Car-Sharing Plan Intended to Help Drivers Go Green
Going without a car in downtown Baltimore became far easier for students, faculty and staff at the University of Maryland, Baltimore (UMB) with the launch March 22 of the first car-sharing service on campus.
Connect by Hertz, the vendor chosen by the University, began signing up members at a kickoff event held by Parking & Transportation Services at the Southern Management Corporation Campus Center. The location was the Green Room, in keeping with the environmental aspects of the program.
"This car-share program moves us closer to achieving climate neutrality one day. This also checks off another initiative tasked by the president in his UMB Climate Action Plan," says Tony Green, transportation demand management and customer service coordinator. "I'm pleased it's finally here on campus."
The goal is to cut carbon emissions by reducing reliance on personal vehicles. Hertz contends that for every member of a car-sharing arrangement, 14 autos are off the road.
People who forgo car ownership save on the costs of insurance, parking, and maintenance. But in return, they lose the convenience of driving at will. Belonging to a car-sharing service helps fill that gap. Of three plans offered, two are designed for more frequent users with monthly pre-paid fees but lower hourly rates. Gasoline and insurance are part of the contract.
To qualify, applicants must have a credit card and an acceptable driving record. They must also agree to rules such as prompt reporting of damage or fines and payment of any tickets.
Connect by Hertz has placed three cars on campus to be reserved by UMB members. If there is greater demand, cars can be added, says Green. The choices: a Mini Cooper, a Ford Escape, and a Toyota Prius. Each comes with GPS navigation.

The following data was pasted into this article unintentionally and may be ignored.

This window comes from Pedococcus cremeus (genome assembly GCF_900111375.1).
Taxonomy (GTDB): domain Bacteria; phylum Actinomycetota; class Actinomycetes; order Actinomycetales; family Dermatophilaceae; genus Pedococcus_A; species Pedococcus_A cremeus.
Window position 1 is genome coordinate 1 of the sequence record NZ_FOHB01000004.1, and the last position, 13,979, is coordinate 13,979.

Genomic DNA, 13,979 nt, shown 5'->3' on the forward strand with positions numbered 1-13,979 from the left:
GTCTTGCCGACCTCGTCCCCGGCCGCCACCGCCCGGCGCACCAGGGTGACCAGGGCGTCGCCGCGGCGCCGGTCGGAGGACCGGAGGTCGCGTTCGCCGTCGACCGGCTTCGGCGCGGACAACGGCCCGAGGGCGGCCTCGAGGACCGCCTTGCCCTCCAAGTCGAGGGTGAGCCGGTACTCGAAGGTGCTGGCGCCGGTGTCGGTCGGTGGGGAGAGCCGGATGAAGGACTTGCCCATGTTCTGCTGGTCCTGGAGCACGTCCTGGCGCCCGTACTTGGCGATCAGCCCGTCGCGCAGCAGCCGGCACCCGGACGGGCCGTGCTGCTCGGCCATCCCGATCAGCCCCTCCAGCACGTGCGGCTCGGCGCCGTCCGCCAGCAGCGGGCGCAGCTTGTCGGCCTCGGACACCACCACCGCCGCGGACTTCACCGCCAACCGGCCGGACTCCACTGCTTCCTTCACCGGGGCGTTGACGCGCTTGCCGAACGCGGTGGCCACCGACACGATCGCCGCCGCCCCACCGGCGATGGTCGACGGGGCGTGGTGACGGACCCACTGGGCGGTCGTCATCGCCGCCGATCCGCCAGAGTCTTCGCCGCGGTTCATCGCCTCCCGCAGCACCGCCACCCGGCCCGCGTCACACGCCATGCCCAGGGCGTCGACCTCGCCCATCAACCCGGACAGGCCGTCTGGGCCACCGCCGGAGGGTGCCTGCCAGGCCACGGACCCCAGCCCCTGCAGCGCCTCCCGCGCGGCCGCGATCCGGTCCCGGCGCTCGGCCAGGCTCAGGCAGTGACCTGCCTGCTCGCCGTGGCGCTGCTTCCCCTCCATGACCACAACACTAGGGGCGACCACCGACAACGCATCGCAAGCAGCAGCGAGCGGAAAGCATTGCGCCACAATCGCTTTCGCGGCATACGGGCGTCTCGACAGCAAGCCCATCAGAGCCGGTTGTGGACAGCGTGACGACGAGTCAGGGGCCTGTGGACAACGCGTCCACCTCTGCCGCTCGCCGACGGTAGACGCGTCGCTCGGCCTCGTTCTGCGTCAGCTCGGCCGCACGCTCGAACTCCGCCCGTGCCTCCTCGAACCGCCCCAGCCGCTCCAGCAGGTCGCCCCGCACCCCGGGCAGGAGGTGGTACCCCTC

Here's how it works: After making a reservation, the user goes to the selected vehicle and displays a membership card to activate a card-reading device mounted inside. The ignition key is tethered on a lanyard. In the event of a breakdown or fender-bender while driving, users can push a button to reach Connect's Member Care Center. An EZ-Pass unit tracks tolls.
Each driver is expected to gas up, paying with a gas card kept in the visor, so there's at least a quarter of a tank left when the car is returned to its designated parking place. The Mini Cooper is parked on UMB's outdoor Fine lot at Fayette and Paca Streets. The Escape is parked in the Pratt Street Garage; the Prius in Koester's Lot on Lexington Street.
People are asked to be respectful of the condition of the car upon return. Rules include no smoking and putting pets in carriers. A $50 penalty is intended to prevent late returns to keep the system running smoothly.